Movie Details

Director-Andrew Niccol
Cast-Clive Owen,Afiya Bennett,Morgan Allen
Movie type- Sci fi Thriller
Producers-Oda Schaefer,Oliver Simon,Daniel Baur and Andrew Niccol
Andrew Niccol
Release date- 4 th May 2018
IMDB Rating-6.1
Languages-English and Bulgarian
Duration-1 Hour 40 Minutes



Before the Black Mirror captured the public’s hearts on the topic of “technology development and the resulting threats and erosion of interpersonal contacts”,

…an important player in the sophisticated and painfully disturbing images of the tangible future was Andrew Niccol – dealing with the phenomenon of reality shows in The Truman Show (he was responsible for the script), eugenics and DNA improvement in Gattaca – future shock , artificial intelligence in S1mone and the conversion of human life into currency in Race Against Time .

His latest film, Anon , was commissioned by Netflix and unfortunately it is clearly audible that after many years Niccol’s voice on the subject of futurism is already quite hoarse . After several seasons of Black Mirror, it is difficult to come up with a fresh idea about combining technology with human everyday life, and the creator doesn’t do much here, completely losing momentum in the second half of the film and dragging on to the end on fumes.

Because the initial idea for Anon is quite neat and leaves a lot of room for imagination – we have a world of the future (but strongly reminiscent of our everyday life), where every person at birth is equipped with an electronic ring in their eyes that works like a smartphone (it allows you to call others, browse the Internet, order a pizza, identify people on the street and much, much more), and additionally records a person’s entire life in the form of a video and saves it in Ether (the equivalent of our Internet).

On the one hand, this technology means that citizens have no privacy, on the other – it means there are no crimes because law enforcement officers can view any image from a suspect’s eyes and solve problems on the spot. However, the life of one of the detectives, Sal Frieland (Clive Owen), changes dramatically when he starts chasing a hacker who has “erased” herself from this seemingly perfect system – the woman is also suspected of murders, which is why the friendship between the characters, based on lies, is not promising. happy ending.

And initially it works quite well – Niccol slowly introduces the viewer to the world of Anon , following Owen’s point of view and combining the presentation of technological curiosities with the convention of a black crime story and with scenographic minimalism, emphasizing the “transparency” of the future world. Unfortunately, quite quickly you notice that the plot only had the strength to get off to a good start and halfway through you’re already breathing heavily – a vivisection of the voyeurism of the future, where you can send your memories to a friend and change your digital sins (a meeting with a prostitute?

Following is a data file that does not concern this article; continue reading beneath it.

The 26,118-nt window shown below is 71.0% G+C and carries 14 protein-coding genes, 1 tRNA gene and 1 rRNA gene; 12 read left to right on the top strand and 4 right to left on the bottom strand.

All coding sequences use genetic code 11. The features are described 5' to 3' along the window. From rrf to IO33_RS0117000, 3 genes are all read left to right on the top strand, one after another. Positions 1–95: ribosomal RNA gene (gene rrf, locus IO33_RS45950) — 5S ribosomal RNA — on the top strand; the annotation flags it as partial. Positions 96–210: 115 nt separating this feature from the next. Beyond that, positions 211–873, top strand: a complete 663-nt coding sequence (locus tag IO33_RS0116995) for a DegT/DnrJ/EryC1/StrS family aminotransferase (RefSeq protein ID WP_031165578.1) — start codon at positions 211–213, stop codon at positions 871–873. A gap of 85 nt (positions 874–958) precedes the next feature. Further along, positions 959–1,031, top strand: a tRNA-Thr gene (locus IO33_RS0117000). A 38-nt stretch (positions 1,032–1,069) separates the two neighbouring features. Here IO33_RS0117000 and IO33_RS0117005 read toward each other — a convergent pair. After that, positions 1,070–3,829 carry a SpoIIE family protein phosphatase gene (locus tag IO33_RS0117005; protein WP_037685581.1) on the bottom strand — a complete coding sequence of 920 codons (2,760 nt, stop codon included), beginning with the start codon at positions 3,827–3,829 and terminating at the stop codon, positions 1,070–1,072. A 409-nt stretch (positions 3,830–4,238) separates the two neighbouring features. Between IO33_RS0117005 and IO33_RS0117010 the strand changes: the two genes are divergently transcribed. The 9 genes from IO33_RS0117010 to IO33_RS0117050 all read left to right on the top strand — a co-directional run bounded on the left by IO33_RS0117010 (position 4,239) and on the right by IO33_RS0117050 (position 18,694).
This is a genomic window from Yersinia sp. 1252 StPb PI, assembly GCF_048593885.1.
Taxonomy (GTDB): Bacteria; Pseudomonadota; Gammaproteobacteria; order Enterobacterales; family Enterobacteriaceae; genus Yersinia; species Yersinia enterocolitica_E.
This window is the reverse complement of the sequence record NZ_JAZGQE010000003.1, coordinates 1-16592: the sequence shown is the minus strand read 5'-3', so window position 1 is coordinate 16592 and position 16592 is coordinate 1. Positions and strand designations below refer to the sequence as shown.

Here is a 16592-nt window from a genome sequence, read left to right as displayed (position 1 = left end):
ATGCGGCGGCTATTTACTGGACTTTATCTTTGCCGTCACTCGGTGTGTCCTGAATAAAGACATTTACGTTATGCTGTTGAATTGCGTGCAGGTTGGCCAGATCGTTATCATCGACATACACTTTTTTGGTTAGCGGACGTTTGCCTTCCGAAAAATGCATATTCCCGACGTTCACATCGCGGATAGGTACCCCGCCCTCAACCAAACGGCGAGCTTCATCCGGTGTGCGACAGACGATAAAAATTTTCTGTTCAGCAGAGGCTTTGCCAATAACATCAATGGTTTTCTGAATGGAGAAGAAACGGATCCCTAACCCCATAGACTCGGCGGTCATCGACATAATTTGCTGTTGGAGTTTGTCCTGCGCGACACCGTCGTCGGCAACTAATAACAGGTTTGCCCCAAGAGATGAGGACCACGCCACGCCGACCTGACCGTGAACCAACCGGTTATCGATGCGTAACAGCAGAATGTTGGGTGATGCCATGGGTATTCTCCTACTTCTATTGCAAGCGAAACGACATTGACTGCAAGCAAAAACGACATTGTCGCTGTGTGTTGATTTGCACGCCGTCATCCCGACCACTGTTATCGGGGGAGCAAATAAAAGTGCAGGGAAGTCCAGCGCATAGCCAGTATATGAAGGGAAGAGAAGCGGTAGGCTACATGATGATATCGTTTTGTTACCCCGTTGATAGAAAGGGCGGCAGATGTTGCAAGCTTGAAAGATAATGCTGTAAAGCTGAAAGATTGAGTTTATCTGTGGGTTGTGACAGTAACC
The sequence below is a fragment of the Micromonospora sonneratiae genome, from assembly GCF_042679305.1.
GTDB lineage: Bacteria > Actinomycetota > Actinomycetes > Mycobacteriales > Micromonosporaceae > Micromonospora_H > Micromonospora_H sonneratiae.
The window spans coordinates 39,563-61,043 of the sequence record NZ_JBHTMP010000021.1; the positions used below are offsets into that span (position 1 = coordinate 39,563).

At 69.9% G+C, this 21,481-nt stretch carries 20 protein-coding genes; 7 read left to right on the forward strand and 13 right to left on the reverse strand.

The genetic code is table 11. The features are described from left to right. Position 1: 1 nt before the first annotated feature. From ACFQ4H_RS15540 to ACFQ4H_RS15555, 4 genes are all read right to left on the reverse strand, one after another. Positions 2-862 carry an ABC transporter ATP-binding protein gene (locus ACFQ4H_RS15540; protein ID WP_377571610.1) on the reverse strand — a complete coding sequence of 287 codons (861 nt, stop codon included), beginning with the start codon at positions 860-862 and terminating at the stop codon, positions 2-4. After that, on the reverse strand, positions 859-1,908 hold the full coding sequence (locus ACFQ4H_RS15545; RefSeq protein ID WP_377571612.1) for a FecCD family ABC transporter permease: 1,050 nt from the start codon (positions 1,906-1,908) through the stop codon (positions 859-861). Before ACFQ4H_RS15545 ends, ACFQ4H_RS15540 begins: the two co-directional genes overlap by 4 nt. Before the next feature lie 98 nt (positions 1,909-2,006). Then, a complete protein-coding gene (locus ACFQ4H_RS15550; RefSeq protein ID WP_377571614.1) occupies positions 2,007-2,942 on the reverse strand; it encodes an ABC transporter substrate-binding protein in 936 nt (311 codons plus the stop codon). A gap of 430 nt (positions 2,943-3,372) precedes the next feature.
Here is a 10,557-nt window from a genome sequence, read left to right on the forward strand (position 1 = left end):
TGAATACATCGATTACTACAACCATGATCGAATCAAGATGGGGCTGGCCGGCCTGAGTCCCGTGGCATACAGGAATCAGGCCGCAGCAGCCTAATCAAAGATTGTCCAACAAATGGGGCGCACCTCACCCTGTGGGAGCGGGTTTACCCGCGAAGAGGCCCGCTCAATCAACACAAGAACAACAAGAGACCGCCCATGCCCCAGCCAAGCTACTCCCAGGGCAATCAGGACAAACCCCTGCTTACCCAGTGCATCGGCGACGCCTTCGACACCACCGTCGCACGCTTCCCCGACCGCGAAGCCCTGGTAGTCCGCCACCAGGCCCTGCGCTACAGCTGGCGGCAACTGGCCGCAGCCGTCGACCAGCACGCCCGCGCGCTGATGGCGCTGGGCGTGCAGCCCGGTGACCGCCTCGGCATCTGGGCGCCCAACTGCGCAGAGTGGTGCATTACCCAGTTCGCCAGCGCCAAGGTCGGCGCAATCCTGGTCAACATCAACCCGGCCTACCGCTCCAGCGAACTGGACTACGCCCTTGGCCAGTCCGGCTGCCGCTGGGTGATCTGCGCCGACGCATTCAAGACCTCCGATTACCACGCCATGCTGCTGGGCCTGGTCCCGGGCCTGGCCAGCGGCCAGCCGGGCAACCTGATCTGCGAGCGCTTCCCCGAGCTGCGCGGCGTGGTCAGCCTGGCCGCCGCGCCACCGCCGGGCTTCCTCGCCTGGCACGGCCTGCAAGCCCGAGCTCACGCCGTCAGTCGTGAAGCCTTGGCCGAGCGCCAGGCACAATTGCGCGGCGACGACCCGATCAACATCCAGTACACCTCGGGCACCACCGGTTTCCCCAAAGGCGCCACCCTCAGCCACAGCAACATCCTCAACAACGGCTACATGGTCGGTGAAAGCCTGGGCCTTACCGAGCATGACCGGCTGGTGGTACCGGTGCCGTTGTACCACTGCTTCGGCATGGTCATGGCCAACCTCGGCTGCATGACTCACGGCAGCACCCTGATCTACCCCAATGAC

The right hacker will turn it into a boring evening with pizza ), it is tempting and terrifying, but the narrative cannot keep up with it; too slow, disjointed, as if aware that it had a plot for an intense episode of a series, not a full-length film . It doesn’t help that the conflict here is boring due to paper characters – yes, they are well played, because Owen was born with a talent for playing mannered detectives in trench coats, and Amanda Seyfried is a statuesque femme fatale, but their characters are not developed in any way , and the viewer has no reason to care about their fate. And the worst thing here is the finale, because Niccol tries to somehow summarize the rather bizarre and accelerated solutions, some threads are pulled out of a hat, technological elements are slightly sidelined, and the scene is taken over by a simple crime story. And suddenly the characters just throw out a few phrases like from fortune cookies, and the viewer wonders “is this the end already?”

Unfortunately, Anon is a tarnished film that has no idea how to be a crime story, too often forgets that it is science fiction, and as a film it is simply boring and does not allow a specific cast to spread its wings.

At times it is such a blasé production that, combined with Owen’s face, it gives the impression that it is about to collapse on itself. You can watch it if you have more time in the evening, especially since it’s available on Netflix, but it’s an intriguing idea made small – completely forgettable after the viewing, reminiscent of a not very successful episode of the above-mentioned Black Mirror . It’s a pity, because this is the second time – after Race Against Time – that Niccol uses an interesting concept. Unfortunately, the future seems to have already preceded him.

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